At AirScape, we measure hyper-local air pollution in real time.  At street level, electric vehicles provide clear benefits for local air quality, with zero exhaust emissions.

Of course, even electric vehicles generate particulate matter through road, tyre, and brake wear. And they carry a hefty carbon footprint in their manufacture and in the production of batteries.  However, according to a 2021 study by the International Council on Transportation, emissions over the lifetime of electric vehicles in Europe are 66% to 69% lower than those from petrol cars.

Switching to electric vehicles could also help to minimise noise pollution, especially in cities where speeds are typically low and traffic is frequently at a standstill.

Another study in the US found that the use of EVs leads to substantial air pollution health and other benefits.

“Incentivizing a rapid uptake of EVs will improve population health nearly immediately as most benefits of reduced mortality attributable to air pollution accrue in the short term.”

Ernani F.Choma, John S.Evans, James K.Hammitt, José A.Gómez-Ibáñez & John D.Spenglerb

We installed our award-winning AirNodes at five locations in Cork, Ireland, which show that there are measurable improvements in air quality where there are no diesel and petrol engines. The success of Cork’s award-winning pedestrianisation project is also being hailed as a major step in making the city a much safer and healthier environment. 

Now AirScape in Camden is giving us minute-by-minute air quality data at street level. The expanded ULEZ and other initiatives are helping to clean up London’s air. More good news is that, according to the ONS, over half of younger drivers are likely to switch to electric in the next decade.

We’ll soon be able to see the improvements in air quality on London’s streets, at airscape.ai, and also see where there’s still room for improvement.

AirScape’s Chief Science Officer, Professor Matthew Johnson says:

“We do see the benefit of banning traffic on air quality in the centre of Cork. We’re watching AirScape in Camden closely to see how the shift in the composition of the vehicle fleet takes effect in London.”

Last week, AirScape saw many NO2 and PM events in Camden. These screenshots from airscape.ai were all on Thursday and, in the afternoon, we measured NO2 spikes of more than 100 ug/m3.

Transient exposure to high NO2 and PM is an immediate health risk and puts an extra strain on already overburdened NHS emergency resources.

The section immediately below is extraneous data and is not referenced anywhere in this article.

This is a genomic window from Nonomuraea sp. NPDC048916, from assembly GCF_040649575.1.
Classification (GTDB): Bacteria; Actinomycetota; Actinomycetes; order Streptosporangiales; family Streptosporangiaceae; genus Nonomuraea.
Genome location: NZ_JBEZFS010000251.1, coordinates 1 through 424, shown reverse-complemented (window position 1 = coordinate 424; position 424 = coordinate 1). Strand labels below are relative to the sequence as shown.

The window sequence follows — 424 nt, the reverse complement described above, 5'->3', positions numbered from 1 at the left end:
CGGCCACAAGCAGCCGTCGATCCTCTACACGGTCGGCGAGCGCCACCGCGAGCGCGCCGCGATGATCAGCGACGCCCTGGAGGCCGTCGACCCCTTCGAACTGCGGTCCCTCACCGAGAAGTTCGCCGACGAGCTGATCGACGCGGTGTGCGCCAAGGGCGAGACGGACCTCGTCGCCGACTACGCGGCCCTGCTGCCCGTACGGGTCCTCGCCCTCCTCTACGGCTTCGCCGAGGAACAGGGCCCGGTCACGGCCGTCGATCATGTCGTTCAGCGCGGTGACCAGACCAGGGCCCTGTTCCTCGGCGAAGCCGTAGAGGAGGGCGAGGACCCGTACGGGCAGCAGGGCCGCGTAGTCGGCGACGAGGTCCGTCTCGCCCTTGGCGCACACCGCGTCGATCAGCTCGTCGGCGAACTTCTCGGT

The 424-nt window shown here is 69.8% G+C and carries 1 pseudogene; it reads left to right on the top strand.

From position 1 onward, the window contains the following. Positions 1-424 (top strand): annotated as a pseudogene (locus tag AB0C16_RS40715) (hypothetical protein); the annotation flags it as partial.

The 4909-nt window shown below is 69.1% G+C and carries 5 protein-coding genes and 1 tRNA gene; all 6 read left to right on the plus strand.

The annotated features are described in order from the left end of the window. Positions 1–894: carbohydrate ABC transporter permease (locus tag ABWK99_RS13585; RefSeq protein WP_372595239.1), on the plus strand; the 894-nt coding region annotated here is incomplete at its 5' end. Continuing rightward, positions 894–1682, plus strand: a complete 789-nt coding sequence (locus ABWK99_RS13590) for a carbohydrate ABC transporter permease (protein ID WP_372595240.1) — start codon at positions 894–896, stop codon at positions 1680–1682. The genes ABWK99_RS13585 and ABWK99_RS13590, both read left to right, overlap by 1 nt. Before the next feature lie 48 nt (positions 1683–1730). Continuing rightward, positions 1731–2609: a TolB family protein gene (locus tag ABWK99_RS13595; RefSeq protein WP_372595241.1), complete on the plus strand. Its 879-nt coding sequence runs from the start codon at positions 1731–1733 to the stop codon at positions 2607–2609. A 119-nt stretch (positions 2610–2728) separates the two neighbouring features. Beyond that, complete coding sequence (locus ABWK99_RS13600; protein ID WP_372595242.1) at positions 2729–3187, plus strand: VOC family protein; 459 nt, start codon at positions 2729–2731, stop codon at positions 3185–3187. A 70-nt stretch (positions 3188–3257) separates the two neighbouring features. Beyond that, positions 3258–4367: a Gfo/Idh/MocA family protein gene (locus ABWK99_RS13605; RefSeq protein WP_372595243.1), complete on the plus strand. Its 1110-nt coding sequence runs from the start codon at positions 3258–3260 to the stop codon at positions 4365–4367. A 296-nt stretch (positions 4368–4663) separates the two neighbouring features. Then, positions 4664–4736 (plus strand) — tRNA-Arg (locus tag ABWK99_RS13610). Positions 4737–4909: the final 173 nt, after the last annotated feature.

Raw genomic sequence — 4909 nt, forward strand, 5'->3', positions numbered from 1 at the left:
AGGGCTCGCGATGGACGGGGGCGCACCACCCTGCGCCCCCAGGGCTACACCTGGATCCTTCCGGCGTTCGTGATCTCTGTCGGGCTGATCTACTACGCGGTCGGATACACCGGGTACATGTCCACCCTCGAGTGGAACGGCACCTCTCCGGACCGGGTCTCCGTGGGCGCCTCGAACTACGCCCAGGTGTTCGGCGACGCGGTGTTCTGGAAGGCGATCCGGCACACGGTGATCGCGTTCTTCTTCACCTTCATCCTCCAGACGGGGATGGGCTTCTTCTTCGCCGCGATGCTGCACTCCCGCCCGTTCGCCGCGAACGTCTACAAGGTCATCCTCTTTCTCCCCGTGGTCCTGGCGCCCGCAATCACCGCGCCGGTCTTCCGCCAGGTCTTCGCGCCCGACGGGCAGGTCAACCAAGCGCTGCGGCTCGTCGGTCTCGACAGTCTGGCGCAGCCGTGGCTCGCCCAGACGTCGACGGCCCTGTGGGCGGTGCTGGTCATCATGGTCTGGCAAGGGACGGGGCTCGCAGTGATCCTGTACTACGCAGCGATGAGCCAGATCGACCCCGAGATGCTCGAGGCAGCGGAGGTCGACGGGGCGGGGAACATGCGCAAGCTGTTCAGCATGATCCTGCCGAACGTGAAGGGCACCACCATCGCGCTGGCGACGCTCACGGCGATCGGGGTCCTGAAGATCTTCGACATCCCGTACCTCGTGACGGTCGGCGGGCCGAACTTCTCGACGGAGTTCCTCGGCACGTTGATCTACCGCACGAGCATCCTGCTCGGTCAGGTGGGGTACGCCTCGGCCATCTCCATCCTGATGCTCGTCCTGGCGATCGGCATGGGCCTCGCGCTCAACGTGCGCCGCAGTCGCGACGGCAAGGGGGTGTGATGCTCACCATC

The statistics on the impacts of air pollution tend to be more about the long-term effects of chronic exposure. However, we know it can also trigger symptoms and bring on serious illness immediately.

According to research by King’s College London, emergency services attended more than 120 additional cardiac arrests, more than 230 additional strokes, and nearly 200 more people with asthma requiring hospital treatment on days of high pollution.

When this report was published, Simon Stevens, the chief executive of NHS England, said: “It’s clear that the climate emergency is in fact also a health emergency. Since these avoidable deaths are happening now, not in 2025 or 2050, together we need to act now.”

It’s important to be able to see where and when the spikes occur, simply so you can avoid them.

It could save your life – today.

Residents complain about noise and pollution from building sites. Construction companies complain about the expense of sitting idle at night and at weekends when regulations are in place. By finding better methods we will help to improve life for everyone in the neighbourhoods and allow construction companies to make better use of the site, identifying low-impact methods and processes that can be performed at any time.

At AirScape, we are proud and excited to be a part of this lighthouse project. Our sensor network provides real-time monitoring of air quality and noise, on and around the construction site.

By measuring and documenting everything, there’s transparency for the company and for residents. It’s a win-win!

Project – The Green Construction Site of the Future
Project start: January 2021
Expected completion: December 2023

2030 climate targets and a large focus on pollution from construction sites near cities make it necessary to look at a green transition in the construction industry. Until December 2023, Per Aarsleff and the project Green Building Site of the Future will examine the effect of various measures on one or more selected construction sites.

Full-scale demonstration
The project establishes a data-driven, full-scale demonstration of the green building site of the future. The initiatives involve converting construction machines to electricity and other alternative fuels such as HVO or GTL. Some special machines that cannot be converted will have a particulate filter and SCR catalyst fitted. In addition, CO2-reducing energy systems will be established. For example, solar cells and digital tools will contribute to on-site logistics optimization and smart behaviour.

Sensors measure the effect